This is because it is possible to measure and manage the marketing activity that generates leads for sales. Marketing knows when it’s job is done and can move leads to the next stage where sales are ready to pick them up. Importantly, marketing can see through the system how sales progress with each lead they support. Which leads convert, how many convert so that they can learn from this and improve the quality of leads supported next time around.
Sales are able to receive new leads and follow-up them up to qualify them. If they do not qualify as target marketing, they may be discarded, but marketing will understand why. Or they may qualify as target market but go cold or become unresponsive. In which case, they can return to marketing and re-enter the lead nurturing program. A good CRM system makes this really easy to do in real time so that anyone involved in sales or marketing can see the current status of any lead of opportunity.
4. Develop a Lead Acquisition Campaign Model
A lead acquisition campaign model is designed to nurture online customer relationships. This immediately precedes the roll of sales and usually results in new leads entering the sales pipeline in the first stage. They are often referred to as unqualified leads because they have not yet been qualified by sales, which follows at the very next stage. They are also often called marketing qualified leads (MQLs).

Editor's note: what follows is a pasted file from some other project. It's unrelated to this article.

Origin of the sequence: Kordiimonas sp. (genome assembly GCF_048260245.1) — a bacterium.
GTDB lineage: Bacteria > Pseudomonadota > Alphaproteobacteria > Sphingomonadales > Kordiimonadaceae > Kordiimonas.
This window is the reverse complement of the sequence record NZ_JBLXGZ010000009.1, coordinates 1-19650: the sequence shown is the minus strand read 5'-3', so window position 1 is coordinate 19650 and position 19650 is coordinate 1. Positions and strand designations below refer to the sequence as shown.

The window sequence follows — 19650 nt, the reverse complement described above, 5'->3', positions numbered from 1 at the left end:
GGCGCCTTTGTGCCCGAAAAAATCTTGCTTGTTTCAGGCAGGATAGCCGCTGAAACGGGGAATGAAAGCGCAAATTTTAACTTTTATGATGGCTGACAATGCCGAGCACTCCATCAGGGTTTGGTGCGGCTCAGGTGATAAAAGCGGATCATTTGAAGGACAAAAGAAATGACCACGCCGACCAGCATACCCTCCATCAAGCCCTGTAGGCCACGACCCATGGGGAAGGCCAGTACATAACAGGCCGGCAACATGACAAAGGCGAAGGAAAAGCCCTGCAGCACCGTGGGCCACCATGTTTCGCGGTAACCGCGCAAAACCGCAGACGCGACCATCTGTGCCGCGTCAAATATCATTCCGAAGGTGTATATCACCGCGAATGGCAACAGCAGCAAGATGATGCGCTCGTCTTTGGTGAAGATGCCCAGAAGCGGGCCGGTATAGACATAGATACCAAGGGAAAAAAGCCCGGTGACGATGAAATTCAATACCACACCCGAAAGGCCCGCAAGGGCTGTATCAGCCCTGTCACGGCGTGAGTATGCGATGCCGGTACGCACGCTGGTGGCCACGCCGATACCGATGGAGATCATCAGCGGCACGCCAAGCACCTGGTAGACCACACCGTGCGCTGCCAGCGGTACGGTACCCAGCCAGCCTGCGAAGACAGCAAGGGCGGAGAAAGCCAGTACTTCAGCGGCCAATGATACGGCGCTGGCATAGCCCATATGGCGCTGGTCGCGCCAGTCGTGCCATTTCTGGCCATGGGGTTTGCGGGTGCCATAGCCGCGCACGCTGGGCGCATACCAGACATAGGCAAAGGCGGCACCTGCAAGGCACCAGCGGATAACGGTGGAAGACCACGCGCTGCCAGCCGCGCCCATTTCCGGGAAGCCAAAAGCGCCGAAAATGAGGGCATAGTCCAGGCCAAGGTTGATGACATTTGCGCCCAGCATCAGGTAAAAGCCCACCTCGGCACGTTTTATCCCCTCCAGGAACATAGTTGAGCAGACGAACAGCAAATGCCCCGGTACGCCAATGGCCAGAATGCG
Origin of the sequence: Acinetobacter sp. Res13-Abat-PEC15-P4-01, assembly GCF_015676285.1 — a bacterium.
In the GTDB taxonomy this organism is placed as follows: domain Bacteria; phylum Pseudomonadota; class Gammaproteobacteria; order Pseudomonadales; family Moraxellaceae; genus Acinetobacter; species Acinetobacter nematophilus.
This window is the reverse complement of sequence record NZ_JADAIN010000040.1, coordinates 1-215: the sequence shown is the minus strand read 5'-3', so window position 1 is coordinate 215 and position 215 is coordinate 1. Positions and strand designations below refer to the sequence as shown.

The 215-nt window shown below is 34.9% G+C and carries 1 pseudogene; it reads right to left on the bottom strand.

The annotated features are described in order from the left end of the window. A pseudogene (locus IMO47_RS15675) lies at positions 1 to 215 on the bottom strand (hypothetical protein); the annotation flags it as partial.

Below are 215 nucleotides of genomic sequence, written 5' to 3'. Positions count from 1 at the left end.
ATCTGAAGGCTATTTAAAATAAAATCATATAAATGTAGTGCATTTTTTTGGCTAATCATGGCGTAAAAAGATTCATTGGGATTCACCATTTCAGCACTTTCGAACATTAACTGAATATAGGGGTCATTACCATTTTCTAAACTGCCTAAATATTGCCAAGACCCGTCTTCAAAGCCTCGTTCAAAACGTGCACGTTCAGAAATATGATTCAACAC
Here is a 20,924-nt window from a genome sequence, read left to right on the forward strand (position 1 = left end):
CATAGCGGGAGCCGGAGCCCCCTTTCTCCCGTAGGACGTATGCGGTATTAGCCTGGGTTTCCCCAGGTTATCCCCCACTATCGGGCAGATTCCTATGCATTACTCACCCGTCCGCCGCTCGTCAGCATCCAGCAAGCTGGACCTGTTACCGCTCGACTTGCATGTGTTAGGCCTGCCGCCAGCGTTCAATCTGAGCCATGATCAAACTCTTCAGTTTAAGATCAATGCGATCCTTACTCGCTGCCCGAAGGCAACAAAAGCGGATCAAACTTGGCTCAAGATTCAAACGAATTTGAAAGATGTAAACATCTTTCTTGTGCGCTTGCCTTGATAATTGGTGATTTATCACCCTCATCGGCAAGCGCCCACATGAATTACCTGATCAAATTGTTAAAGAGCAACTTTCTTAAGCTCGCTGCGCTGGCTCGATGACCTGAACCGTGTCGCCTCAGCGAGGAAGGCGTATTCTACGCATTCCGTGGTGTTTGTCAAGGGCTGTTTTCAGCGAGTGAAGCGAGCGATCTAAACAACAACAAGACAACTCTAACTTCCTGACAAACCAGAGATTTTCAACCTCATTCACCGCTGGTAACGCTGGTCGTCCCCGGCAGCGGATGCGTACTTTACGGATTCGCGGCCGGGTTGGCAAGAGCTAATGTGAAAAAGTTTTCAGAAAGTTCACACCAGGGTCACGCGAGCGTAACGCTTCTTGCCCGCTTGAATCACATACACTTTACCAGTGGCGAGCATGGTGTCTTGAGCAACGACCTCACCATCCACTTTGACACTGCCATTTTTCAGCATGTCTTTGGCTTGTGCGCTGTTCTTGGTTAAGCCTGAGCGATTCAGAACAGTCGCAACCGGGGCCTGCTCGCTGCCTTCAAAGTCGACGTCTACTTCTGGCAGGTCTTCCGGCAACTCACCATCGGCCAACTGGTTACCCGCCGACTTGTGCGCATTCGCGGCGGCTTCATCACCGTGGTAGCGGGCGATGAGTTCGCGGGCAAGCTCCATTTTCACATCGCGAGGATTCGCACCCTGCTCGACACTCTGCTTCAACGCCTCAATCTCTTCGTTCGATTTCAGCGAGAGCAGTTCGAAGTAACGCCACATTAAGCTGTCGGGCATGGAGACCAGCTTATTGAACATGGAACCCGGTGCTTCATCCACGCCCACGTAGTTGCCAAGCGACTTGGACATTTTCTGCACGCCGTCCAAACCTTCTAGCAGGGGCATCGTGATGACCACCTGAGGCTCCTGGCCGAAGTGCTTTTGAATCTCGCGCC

A typical leadgen campaign plan, explains your lead acquisition processes. Let’s take a look at one example:
The classic lead generation model has 4 stages. Your model will vary depending on your specific lead sources and the type of product or service you’re selling. However, here are the typical stages:
- Stage 1 – Content development: Campaign content is developed that speaks to the customer problem or need and starts to engage prospective customers online. The content may result in a series of communications that identify with the needs of the customer as they explore their needs and potential solutions.
- Stage 2 – Content distribution: Campaign content is sliced and diced to suit the different channels that your business is using to communicate with its customers online. In our example, webinar, social media, email, online advertising and affiliate marketing are being used as the channel mix.